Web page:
What we learned from the Huskies’ loss to Stanford
By Brent Stecker
Three points was all that separated No. 15 Washington from No. 5 Stanford on Saturday night, and it felt like it.
Washington (4-1 overall, 1-1 Pac 12) hung with Kevin Hogan and Co., arguably outplaying the Cardinal (5-0, 3-0) on offense if not for five sacks. The second half was especially a punch-for-punch affair, but in the end it magnified the Huskies’ slow start, a periodic problem this season that finally caught up to them after opening the year with four straight wins.
Three things we learned:
1. Offensive penalties are molasses for Washington’s offense.
A week after the Huskies cut down their penalties in a convincing win over Arizona, the flags were a problem once again, as they were plagued by eight infractions in the first half that contributed to an early 10-0 hole.
With the team’s up-tempo offensive style still less than half a season old, it was abundantly clear how severely the Huskies’ rhythm can be thrown off by pre-snap penalties. When things are going well for the Huskies’ offense, there’s hardly time for the defense to catch its breath between plays. The abundance of penalties allowed Stanford’s defense to do just that in the first half, and it cost Washington.
2. Special teams needs to be a focus in practice this week.
The start of the game was about as bad as it can get for Washington, as Stanford’s Ty Montgomery took the opening kickoff 99 yards to the house.
That kickoff return set off a chain reaction for the rest of the game, as the Huskies were clearly trying to prevent Montgomery from burning them again. That played right into Montgomery’s hand, because he turned a short kickoff late in the third quarter into a 68-yard return that put the Cardinal at the Huskies’ 19, and it took them just three plays after that to find the end zone and make it 31-21.
The field-position game definitely did in the Huskies, considering they outgained Stanford 489-284 in total offense.
It only gets worse next week against Oregon’s speed demons, so kickoff coverage and tackling will need to be addressed before the Ducks make their way to Montlake.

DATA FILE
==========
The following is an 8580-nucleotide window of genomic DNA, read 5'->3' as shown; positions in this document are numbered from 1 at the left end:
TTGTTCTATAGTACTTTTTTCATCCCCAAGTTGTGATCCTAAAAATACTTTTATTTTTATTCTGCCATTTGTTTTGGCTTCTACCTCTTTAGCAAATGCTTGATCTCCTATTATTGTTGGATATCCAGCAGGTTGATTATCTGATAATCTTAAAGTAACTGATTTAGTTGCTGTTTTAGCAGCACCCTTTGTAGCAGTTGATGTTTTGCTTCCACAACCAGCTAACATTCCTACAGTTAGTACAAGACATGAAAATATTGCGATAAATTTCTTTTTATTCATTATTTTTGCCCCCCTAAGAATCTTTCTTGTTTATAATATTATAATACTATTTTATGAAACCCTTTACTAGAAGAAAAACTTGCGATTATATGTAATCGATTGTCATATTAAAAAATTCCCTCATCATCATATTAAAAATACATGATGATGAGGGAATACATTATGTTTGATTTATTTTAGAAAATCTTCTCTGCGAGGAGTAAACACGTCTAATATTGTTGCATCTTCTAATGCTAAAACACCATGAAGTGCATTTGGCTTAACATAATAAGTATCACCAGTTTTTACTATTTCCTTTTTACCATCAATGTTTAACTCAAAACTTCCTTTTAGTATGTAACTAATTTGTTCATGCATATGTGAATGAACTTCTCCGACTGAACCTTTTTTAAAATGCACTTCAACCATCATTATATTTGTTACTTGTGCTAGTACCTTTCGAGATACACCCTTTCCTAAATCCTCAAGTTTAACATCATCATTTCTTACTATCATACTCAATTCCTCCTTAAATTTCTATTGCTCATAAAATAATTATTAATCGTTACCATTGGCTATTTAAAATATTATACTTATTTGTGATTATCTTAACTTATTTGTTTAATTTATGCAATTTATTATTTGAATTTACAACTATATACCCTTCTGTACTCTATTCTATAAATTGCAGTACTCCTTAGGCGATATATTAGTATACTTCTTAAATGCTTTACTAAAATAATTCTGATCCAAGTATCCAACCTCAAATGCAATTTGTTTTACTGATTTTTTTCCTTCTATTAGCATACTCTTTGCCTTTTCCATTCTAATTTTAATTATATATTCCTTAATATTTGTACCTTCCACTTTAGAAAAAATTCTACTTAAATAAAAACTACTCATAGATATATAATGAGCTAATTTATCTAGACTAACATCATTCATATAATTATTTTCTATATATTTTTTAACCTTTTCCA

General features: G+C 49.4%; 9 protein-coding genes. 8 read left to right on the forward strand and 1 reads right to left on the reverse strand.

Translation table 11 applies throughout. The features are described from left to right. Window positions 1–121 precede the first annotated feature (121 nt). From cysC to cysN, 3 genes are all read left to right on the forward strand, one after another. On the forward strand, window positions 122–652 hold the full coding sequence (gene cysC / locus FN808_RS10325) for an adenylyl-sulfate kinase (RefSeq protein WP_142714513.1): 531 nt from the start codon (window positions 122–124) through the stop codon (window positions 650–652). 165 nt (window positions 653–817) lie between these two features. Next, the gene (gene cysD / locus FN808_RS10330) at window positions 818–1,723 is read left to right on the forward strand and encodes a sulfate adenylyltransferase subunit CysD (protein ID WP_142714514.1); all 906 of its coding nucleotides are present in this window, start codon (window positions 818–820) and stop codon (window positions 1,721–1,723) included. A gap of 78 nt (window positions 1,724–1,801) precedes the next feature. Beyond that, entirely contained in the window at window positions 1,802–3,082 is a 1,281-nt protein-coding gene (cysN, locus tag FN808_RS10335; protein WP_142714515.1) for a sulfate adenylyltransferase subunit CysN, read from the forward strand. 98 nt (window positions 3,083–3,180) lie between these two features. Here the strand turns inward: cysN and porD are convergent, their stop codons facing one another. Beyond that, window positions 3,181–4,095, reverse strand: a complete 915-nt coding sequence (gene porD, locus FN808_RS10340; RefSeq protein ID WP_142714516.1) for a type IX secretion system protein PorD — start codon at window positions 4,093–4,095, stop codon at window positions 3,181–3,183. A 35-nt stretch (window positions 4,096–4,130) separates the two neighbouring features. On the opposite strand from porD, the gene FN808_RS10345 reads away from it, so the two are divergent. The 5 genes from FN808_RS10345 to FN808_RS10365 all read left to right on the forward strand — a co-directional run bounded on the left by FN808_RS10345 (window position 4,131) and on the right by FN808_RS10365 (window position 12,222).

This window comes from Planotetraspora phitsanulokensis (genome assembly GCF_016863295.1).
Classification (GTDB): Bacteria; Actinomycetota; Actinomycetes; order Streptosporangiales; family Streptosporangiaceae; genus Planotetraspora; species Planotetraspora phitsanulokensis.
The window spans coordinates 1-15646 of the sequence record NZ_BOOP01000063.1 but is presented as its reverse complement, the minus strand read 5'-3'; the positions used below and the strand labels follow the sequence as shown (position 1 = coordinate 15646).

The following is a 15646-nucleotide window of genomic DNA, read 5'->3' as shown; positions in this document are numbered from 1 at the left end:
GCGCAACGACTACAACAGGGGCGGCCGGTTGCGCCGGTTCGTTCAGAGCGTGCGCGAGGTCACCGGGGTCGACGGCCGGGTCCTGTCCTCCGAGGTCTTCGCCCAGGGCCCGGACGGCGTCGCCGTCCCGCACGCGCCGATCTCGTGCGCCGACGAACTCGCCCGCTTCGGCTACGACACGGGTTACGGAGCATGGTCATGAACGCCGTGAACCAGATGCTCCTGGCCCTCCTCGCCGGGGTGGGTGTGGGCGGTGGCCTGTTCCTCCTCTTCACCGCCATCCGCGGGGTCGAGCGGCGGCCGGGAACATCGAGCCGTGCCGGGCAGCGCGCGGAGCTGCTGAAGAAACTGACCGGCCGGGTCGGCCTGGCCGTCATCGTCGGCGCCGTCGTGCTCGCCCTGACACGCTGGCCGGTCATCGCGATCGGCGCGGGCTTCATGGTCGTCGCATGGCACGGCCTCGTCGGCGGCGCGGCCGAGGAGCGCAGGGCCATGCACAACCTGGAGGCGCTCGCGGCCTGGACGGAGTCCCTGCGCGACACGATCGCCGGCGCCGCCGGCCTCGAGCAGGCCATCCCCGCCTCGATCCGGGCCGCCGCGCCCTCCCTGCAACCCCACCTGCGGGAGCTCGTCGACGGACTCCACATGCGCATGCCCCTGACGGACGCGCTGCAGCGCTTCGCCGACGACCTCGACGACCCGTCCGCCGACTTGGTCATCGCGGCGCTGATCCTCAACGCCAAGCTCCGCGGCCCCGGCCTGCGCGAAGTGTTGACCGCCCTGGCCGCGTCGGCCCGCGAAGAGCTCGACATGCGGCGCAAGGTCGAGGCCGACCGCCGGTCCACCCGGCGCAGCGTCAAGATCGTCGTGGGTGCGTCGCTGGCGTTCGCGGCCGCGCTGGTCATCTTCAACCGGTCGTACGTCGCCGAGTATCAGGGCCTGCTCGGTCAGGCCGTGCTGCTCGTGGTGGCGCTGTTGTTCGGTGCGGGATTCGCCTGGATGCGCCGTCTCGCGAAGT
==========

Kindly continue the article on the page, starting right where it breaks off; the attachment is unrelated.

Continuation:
3. Keith Price kept the Huskies in the game.
With 350 yards and two touchdowns on 33 for 48 passing, Washington quarterback Price opened eyes in the nationally-televised game.
Even though he was sacked five times and picked off once, he made several plays in the second half that kept the Huskies in the game when they very well could have folded and let Stanford pull away. His 29-yard touchdown pass to Kevin Smith on the first drive of the third quarter boosted the Huskies’ confidence after they entered halftime down by 10 points, and his elusiveness kept what turned out to be the Huskies’ final offensive play of the night alive on a crucial fourth down that will be talked about for some time.
Three things we’re still trying to figure out:
1. Was Washington’s final offensive play actually an incomplete pass?
Not one angle shown on ESPN’s broadcast could conclusively show that Smith did not catch Price’s fourth-down pass attempt on Washington’s last offensive play, yet the Pac-12 replay official apparently saw enough to reverse the original call. On the field it was ruled a completion that would have given the Huskies a first down, and they would have been knocking on the door of Travis Coons’ field-goal range with over a minute left to play and just a three-point deficit.
That was the Huskies’ last chance, and it was a heartbreaking way for their offense to come off the field in the first of two straight games against an opponent ranked among the top five.
2. Can the Huskies’ pass rush hold up against top-tier opponents?
Stanford’s offensive and defensive lines are the real deal, as evidenced by its advantage in sacks (five for 30 yards to Washington’s two for seven), but part of the problem is that Washington’s pass rush has yet to show consistency from week to week.
With the Pac-12 gauntlet here, the strong Huskies secondary needs help to hold scores down. Once again, next week isn’t any easier with Oregon, and if the the Huskies can’t get contain and pressure Ducks quarterback Marcus Mariota, they’ll be staring at a losing record in Pac-12 play despite a 4-0 start to the season.
3. How much will a three-point loss to the No. 5 team in the country hurt UW in the polls?
When the AP poll is released, it’s highly unlikely Washington will maintain its No. 15 ranking. The question begs to be asked, though – how much will they slip?
It shouldn’t be too much considering the Huskies were dangerously close to tying or perhaps even beating Stanford if not for the controversial replay reversal. And that call aside, there’s something to be said for Washington gaining almost 500 yards of offense and performing better on third down (6 for 14) than the Cardinal (4 for 14).
Wherever the Huskies end up, it will give a glimpse into the national perception of the Pac-12.